There are so many meanings for the word crash. My last blog was about both “crash” in the sense of colliding with culture and “crash” in the sense of a collective group of rhinos. This blog – I am about to go “crash” or go to bed.
It’s 11:48pm central time, and I am in Panama City Beach, FL teaching at a student camp. It has been a huge blessing. Not only am I blessed to be able to spend time with my college roommate, who is the student pastor for this church family, but I am also blessed to teach to and hang with one of the coolest groups of high school students I have ever been around. It is very apparent that they have been with David Jackson who I know has been with Jesus (Acts 4).
Really miss my family, though.
Jen told me tonight that the she and the kids have missed me, too. She said Katey came back down from getting out of bed tonight and told her she was ready for her daddy to come home. What daddy doesn’t want to hear that?
In case you want to know, the first night I taught we focused on the topic “created to crash” as I wrote about in the previous blog post. Tuesday night we focused on the topic of “crash and burn” – how the crash and burn is not the sins that church culture sometimes holds up as the big no-no’s, but rather it is when people (who were created with the original intention to walk with and listen to God) choose to only listen to themselves, do their own thing, live self-absorbed. Tonight we focused on the topic of “collective crash” – about the importance of and the sacrifice of and the perspective required to do life together the way Jesus made us to do life together.
Here’s an excerpt from Tuesday night:
i don’t want to crash and burn, and i don’t want you guys to either. so, how do i know whether a choice i am about to make could lead me toward “crash and burn” or a “steal, kill, destroy?”
in other words, the way we tend to say it in church culture is how do i know when i am making the wrong choice or the right choice, cause i don’t want to make the wrong one. this is an important question. the right and wrong thing is a big deal in Christianity, right?
what’s so cool is that Jesus changed the whole reason behind why we ask it. most people are consumed with the right and wrong thing because they define being a Christian with doing the right thing, with being involved in the right stuff, and with looking like everything is all right, like you have it all together. the Jews were especially concerned with this.
problem is, following Jesus is not defined by whether I do right or wrong. it’s not defined by the keeping of list. truth is not a list anyway. Jesus declared truth is a person. Him.
paul said in Galatians that if my ability to do right instead of wrong is what being a follower of Christ is all about, then Jesus died needlessly. right and wrong is not just some lists of do’s and dont’s. It’s deeper than that. it’s more connected to who God is and how we relate with Him rather than what we have come to think is a right thing to do and a wrong thing to do.
if this is the case, then how did Jesus really teach about right and wrong? Let’s go back to Matthew 22. Jesus said that all the laws and commandments hand on two commands, you might say hinge on or open and close life to us. He taught that all the commands hang on loving God and loving people. Jesus taught that we should focus on what is most important to God – love. God declared man being alone as not good. He made us to love Him and one another. So, anything that steals away from this intended purpose is against very purpose and nature of God and therefore plays out to be selfish and sinful in man.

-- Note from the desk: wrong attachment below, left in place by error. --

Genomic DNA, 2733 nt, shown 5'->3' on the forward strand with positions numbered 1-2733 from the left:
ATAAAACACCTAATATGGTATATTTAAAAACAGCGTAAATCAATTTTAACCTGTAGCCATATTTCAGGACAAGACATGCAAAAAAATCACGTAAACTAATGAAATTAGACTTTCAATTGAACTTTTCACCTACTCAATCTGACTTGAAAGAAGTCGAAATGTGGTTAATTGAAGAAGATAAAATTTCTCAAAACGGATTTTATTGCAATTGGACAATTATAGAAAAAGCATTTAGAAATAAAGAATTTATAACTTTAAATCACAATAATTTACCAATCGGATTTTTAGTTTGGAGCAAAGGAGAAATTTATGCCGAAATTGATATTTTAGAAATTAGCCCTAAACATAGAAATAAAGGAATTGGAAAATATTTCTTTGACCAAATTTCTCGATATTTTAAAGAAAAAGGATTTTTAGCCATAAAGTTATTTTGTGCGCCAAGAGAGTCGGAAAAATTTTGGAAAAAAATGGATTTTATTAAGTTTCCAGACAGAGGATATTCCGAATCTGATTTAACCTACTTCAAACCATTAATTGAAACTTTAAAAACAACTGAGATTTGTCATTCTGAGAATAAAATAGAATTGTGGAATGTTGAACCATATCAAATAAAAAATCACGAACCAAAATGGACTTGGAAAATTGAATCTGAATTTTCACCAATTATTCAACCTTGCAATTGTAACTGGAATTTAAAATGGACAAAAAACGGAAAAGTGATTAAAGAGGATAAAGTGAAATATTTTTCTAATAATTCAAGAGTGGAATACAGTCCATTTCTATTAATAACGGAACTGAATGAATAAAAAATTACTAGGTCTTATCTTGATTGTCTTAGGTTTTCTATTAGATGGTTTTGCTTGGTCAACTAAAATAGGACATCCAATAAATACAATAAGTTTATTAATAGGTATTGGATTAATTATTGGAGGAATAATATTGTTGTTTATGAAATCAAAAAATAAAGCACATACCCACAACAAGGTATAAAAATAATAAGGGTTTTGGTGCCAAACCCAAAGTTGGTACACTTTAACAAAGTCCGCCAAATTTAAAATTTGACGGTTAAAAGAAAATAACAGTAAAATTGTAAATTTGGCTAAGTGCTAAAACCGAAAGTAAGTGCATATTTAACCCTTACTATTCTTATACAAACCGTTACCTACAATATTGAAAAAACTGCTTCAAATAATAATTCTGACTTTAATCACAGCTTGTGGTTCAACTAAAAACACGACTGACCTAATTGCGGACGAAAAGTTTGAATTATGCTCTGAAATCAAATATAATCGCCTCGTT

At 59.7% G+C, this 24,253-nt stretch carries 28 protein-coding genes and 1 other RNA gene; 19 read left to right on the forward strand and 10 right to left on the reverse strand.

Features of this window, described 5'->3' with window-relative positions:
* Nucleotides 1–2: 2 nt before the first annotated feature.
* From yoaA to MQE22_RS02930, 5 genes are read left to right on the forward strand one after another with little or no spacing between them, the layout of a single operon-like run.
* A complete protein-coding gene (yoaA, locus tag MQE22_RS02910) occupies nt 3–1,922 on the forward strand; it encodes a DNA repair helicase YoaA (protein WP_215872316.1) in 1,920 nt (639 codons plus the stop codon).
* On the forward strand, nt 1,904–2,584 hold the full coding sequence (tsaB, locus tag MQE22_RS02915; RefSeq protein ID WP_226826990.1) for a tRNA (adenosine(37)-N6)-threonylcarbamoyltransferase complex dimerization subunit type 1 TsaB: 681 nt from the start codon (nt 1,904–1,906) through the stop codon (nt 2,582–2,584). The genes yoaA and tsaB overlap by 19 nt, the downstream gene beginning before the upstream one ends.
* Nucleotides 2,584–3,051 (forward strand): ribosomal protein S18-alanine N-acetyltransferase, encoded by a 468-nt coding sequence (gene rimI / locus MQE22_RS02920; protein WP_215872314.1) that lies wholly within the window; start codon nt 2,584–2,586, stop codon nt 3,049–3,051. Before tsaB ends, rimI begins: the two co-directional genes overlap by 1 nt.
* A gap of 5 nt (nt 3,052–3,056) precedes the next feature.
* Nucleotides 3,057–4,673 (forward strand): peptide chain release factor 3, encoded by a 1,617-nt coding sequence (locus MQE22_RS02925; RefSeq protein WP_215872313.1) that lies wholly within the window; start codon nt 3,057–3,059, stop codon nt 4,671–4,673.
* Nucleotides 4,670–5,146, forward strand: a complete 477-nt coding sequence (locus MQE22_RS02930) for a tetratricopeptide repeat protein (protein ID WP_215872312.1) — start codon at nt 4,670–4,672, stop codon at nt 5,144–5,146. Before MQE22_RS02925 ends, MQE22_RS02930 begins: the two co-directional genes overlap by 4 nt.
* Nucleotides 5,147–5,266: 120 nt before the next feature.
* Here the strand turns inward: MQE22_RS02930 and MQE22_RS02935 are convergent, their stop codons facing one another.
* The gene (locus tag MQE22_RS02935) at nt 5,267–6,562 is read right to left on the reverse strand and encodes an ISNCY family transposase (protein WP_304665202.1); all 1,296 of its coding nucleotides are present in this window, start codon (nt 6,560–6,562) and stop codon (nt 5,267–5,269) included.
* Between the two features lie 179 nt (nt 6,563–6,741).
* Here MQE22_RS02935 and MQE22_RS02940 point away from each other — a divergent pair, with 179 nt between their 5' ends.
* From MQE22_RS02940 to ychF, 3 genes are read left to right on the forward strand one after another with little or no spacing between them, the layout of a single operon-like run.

So, to question if a choice i am about to make will lead toward crash and burn is not a question just about doing wrong behaviorally. it is a question about living in the purpose I was made to live in – a purpose beyond myself, a purpose founded in love, a life lived to relate in love for the One who made me and in love with others.
jen and i are trying to teach this to Caleb. we are challenging him to consider something when he comes to make choices. ask himself this question – in this choice i have to make, how will what i do show my love for God and my love for the people involved? if it shows that love, then do it. if not, and it demonstrates selfishness, don’t do it.
now grant it, this only works if we are going by God’s definition of love – not a feel good or a only give love to those who are lovable. rather, lay down your life for both your friends and your enemies. like david jackson, my college roommate used to tell me, instead of saying “i love you” – “i would take a bullet for you.” that is a truer picture of love.
bottom line_how do i know whether i am living as i was made to live, original intention? how do i know whether a choice i am about to make will lead toward “crash and burn?” ask, “which action will show my love for God and my love for the people involved?” then act in love. it really helps with that right and wrong thing. gives clarity where there used to be a lot of gray when we just based it on a non-exhaustive list.
let’s crash and love.
Well, if you made it this far, here are 2 sets of pics that are really cool. One is from a quaint beach town I visited Tuesday afternoon to have some coffee and computer time. Pretty awesome! Can’t wait to visit with my wife in late August when we are up this way for a wedding. Click here.
Next, Caleb wanted me to take a picture of two students whom I found out to be huge NASCAR fans. The one in the blue shirt even has his own race car and races in a short track in west TN. Pretty cool. Click here.
Well, love you guys. Having fun. Missing my family big time. Heading to crash in more ways than one. You do the same.